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TOPIC: (298) Baptistina


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Russian Meteorite Sheds Light on Dinosaur Extinction Mystery

A long-standing debate about the source of the asteroid that impacted the Earth and caused the extinction of the dinosaurs has been put to rest thanks to the Chelyabinsk meteorite that disintegrated over Russia in February 2013, a new paper published in the journal Icarus shows. 
Astronomers have debated whether the dinosaur killer was linked to the breakup of a large asteroid forming the Baptistina Asteroid Family (BAF) beyond Mars, some of which ended up on Earth-crossing orbits. The asteroid impacting Earth is thought to have been dark and carbonaceous. The BAF hypothesis was bolstered by them being dark and with a spectral shape similar to carbonaceous meteorites.

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Title: Mineralogical Characterisation of Baptistina Asteroid Family: Implications for K/T Impactor Source
Authors: Vishnu Reddy, Jorge M. Carvano, Daniela Lazzaro, Tatiana A. Michtchenko, Michael J. Gaffey, Michael S. Kelley, Thais Mothé Diniz, Alvaro Alvarez Candal, Nicholas A. Moskovitz, Edward A. Cloutis, Erin L. Ryan

Bottke et al. (2007) linked the catastrophic formation of Baptistina Asteroid Family (BAF) to the K/T impact event. This linkage was based on dynamical and compositional evidence, which suggested the impactor had a composition similar to CM2 carbonaceous chondrites. However, our recent study (Reddy et al. 2009) suggests that the composition of (298) Baptistina is similar to LL-type ordinary chondrites rather than CM2 carbonaceous chondrites. This rules out any possibility of it being related to the source of the K/T impactor, if the impactor was of CM-type composition. Mineralogical study of asteroids in the vicinity of BAF has revealed a plethora of compositional types suggesting a complex formation and evolution environment. A detailed compositional analysis of 16 asteroids suggests several distinct surface assemblages including ordinary chondrites (Gaffey SIV subtype), primitive achondrites (Gaffey SIII subtype), basaltic achondrites (Gaffey SVII subtype and V-type), and a carbonaceous chondrite. Based on our mineralogical analysis we conclude that (298) Baptistina is similar to ordinary chondrites (LL-type) based on olivine and pyroxene mineralogy and moderate albedo. S-type and V-type in and around the vicinity of BAF we characterized show mineralogical affinity to (8) Flora and (4) Vesta and could be part of their families. Smaller BAF asteroids with lower SNR spectra showing only a 'single' band are compositionally similar to (298) Baptistina and L/LL chondrites. It is unclear at this point why the silicate absorption bands in spectra of asteroids with formal family definition seem suppressed relative to background population, despite having similar mineralogy.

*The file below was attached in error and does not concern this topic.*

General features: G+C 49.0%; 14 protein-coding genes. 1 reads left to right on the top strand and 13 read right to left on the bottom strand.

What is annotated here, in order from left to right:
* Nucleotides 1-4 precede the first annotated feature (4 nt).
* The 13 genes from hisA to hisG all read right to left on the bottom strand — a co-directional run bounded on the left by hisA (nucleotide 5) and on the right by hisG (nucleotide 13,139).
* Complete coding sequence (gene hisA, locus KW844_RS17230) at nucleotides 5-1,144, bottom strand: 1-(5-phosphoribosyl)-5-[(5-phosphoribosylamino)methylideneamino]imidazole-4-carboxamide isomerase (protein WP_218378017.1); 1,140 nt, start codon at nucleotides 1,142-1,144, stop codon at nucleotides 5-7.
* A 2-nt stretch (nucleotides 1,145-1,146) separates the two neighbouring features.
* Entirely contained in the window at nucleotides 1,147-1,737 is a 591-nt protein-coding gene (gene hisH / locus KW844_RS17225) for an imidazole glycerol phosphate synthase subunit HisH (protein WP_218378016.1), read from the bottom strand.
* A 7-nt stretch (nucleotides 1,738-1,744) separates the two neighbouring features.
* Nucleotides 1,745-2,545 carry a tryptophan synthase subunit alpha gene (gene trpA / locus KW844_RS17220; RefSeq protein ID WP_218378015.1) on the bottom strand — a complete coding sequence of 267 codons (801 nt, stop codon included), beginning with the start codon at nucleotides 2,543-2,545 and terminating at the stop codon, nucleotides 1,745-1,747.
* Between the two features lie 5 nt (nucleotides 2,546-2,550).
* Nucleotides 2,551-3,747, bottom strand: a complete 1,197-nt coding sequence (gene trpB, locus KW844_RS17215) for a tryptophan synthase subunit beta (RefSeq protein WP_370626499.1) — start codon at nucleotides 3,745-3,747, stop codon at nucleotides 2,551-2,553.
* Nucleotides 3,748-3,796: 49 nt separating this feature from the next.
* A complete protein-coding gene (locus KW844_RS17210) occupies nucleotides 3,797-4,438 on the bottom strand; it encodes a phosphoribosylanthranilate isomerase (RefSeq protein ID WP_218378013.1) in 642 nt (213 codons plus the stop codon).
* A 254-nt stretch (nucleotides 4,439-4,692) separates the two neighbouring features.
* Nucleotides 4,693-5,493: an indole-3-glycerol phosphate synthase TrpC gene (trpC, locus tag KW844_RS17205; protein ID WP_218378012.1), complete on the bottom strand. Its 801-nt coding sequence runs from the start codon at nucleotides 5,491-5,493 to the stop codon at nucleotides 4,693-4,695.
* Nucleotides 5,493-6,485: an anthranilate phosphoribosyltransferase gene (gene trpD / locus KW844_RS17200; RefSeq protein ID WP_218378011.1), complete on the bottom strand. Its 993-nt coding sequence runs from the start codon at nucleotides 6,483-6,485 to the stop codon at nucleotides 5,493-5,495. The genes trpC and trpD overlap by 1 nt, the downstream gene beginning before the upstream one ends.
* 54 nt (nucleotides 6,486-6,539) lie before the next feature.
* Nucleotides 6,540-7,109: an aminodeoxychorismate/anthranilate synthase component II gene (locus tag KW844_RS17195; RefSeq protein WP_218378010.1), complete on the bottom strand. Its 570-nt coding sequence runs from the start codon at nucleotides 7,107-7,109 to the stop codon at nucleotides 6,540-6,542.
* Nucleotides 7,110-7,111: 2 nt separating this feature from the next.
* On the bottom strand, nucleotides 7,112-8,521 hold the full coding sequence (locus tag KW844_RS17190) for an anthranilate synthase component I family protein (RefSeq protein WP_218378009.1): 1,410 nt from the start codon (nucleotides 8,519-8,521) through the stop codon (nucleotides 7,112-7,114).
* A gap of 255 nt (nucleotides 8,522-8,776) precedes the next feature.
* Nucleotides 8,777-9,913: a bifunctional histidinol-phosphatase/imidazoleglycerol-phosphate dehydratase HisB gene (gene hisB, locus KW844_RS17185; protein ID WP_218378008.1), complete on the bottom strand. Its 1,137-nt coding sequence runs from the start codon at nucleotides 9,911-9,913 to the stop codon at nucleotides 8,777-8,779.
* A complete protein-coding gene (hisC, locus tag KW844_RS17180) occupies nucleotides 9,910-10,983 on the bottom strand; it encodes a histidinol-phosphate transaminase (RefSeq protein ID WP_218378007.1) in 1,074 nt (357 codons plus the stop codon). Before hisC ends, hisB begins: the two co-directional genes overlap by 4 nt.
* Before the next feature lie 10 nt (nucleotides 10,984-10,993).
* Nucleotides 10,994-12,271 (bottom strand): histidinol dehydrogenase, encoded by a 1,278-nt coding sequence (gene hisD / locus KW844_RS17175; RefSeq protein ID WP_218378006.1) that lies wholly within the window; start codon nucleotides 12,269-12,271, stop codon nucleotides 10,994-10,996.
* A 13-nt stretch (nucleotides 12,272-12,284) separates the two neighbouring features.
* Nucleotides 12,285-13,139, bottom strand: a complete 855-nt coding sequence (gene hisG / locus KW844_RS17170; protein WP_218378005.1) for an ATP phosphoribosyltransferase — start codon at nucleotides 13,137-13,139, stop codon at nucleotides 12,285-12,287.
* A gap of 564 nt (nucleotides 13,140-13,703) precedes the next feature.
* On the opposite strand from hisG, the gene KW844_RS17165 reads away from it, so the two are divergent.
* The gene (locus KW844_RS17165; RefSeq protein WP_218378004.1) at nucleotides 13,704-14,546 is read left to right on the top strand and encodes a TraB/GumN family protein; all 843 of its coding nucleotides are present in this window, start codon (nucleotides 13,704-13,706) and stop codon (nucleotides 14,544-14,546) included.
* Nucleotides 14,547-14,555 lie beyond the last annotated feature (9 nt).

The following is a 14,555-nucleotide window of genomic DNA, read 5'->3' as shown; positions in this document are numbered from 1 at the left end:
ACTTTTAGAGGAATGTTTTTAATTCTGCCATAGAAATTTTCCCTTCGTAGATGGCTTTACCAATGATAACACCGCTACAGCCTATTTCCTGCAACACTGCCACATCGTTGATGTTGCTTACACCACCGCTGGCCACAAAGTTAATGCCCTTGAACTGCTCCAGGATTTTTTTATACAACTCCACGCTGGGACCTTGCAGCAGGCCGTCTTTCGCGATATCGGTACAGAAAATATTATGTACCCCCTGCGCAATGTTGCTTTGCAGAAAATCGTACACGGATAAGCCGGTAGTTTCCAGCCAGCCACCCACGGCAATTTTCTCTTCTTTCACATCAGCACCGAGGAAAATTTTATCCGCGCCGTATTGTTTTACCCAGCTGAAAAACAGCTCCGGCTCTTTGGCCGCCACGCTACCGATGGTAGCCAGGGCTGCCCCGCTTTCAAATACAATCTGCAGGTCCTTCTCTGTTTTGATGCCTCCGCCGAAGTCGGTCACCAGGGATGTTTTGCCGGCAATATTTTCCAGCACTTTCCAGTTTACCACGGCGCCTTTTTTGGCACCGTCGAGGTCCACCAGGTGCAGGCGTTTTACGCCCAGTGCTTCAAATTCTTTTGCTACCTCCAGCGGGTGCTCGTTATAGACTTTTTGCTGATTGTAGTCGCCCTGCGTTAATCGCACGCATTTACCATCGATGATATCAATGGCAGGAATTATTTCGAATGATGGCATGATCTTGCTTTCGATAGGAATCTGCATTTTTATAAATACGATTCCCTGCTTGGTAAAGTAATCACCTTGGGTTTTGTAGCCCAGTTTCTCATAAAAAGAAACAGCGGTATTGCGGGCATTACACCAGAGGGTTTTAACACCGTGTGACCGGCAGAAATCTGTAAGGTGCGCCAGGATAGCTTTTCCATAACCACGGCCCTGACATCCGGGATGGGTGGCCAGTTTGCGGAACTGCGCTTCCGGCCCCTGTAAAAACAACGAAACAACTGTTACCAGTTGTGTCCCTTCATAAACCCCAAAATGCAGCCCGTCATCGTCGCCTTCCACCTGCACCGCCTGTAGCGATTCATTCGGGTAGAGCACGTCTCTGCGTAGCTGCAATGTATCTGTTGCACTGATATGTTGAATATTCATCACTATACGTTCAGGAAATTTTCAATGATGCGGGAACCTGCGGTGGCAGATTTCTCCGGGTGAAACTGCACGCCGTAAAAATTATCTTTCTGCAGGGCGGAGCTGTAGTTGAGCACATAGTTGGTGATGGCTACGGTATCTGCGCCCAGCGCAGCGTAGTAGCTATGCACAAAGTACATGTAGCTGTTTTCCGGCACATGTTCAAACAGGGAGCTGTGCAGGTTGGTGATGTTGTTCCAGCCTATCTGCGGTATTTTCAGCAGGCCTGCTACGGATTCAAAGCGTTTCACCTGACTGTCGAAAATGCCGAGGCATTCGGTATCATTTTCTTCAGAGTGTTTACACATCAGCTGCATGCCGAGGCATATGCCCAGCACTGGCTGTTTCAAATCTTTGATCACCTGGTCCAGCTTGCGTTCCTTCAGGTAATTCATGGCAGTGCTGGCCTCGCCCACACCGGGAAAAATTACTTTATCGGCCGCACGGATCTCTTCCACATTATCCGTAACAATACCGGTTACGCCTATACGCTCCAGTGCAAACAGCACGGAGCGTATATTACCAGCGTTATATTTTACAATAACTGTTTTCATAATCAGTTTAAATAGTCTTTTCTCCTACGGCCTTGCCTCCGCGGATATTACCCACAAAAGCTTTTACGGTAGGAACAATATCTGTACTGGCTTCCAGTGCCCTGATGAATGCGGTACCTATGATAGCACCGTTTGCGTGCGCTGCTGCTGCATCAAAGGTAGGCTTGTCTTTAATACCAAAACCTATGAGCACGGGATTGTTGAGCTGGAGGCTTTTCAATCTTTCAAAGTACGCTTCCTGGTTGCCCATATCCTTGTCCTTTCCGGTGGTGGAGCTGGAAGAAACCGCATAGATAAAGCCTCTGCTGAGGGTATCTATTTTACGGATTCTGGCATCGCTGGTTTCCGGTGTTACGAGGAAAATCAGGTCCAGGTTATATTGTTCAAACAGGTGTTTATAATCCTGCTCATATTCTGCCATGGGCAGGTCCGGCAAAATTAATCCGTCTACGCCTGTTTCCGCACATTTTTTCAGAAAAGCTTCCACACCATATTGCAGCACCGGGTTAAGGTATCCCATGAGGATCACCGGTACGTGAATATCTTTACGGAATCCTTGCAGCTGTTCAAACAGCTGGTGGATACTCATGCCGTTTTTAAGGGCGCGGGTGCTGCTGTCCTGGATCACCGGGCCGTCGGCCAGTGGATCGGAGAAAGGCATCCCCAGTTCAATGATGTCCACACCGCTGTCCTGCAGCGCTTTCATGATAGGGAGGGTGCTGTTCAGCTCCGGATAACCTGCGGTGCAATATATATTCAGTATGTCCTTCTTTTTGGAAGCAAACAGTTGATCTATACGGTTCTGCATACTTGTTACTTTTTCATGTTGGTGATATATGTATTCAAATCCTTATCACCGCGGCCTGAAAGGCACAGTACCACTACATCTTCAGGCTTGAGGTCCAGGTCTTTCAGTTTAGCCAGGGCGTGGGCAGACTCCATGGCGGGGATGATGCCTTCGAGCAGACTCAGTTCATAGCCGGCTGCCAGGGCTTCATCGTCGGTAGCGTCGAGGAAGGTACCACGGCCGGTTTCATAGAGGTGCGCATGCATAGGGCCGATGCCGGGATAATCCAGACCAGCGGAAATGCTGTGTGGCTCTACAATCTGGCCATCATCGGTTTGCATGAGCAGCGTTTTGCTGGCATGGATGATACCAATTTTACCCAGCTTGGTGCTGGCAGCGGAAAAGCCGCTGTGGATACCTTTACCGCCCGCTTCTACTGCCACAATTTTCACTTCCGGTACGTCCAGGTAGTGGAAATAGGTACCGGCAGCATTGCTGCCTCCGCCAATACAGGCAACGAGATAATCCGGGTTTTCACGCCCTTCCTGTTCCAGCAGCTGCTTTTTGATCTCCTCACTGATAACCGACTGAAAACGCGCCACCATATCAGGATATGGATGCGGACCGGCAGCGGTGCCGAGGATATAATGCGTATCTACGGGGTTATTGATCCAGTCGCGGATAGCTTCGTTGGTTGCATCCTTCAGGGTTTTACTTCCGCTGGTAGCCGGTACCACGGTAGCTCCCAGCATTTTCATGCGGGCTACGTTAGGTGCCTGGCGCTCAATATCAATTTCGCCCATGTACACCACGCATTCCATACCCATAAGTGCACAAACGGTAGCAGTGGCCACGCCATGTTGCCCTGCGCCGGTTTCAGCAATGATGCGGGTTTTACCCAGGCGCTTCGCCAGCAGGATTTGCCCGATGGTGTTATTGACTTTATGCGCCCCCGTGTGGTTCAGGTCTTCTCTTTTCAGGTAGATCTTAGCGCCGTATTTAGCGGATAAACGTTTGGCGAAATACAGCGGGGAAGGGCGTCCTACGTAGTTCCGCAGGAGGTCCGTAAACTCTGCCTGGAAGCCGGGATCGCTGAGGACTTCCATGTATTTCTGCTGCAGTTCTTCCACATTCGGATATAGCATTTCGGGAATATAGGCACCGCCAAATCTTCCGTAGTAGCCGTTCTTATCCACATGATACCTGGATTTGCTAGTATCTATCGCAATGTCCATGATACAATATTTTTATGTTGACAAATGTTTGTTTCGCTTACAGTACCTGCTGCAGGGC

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NASA's WISE Raises Doubt About Asteroid Family Believed Responsible for Dinosaur Extinction

Observations from NASA's Wide-field Infrared Survey Explorer (WISE) mission indicate the family of asteroids some believed was responsible for the demise of the dinosaurs is not likely the culprit, keeping open the case on one of Earth's greatest mysteries.
While scientists are confident a large asteroid crashed into Earth approximately 65 million years ago, leading to the extinction of dinosaurs and some other life forms on our planet, they do not know exactly where the asteroid came from or how it made its way to Earth. A 2007 study using visible-light data from ground-based telescopes first suggested the remnant of a huge asteroid, known as Baptistina, as a possible suspect.

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Google earth file: Asteroid (298) Baptistina.kmz (3kb, kmz)

Ephemeris

Date       UT      R.A. (J2000) Decl.    Delta     r     El.    Ph.   V
2011 09 19 000000 13 03 54.1 -08 27 00   3.049   2.155   22.4  10.3  15.9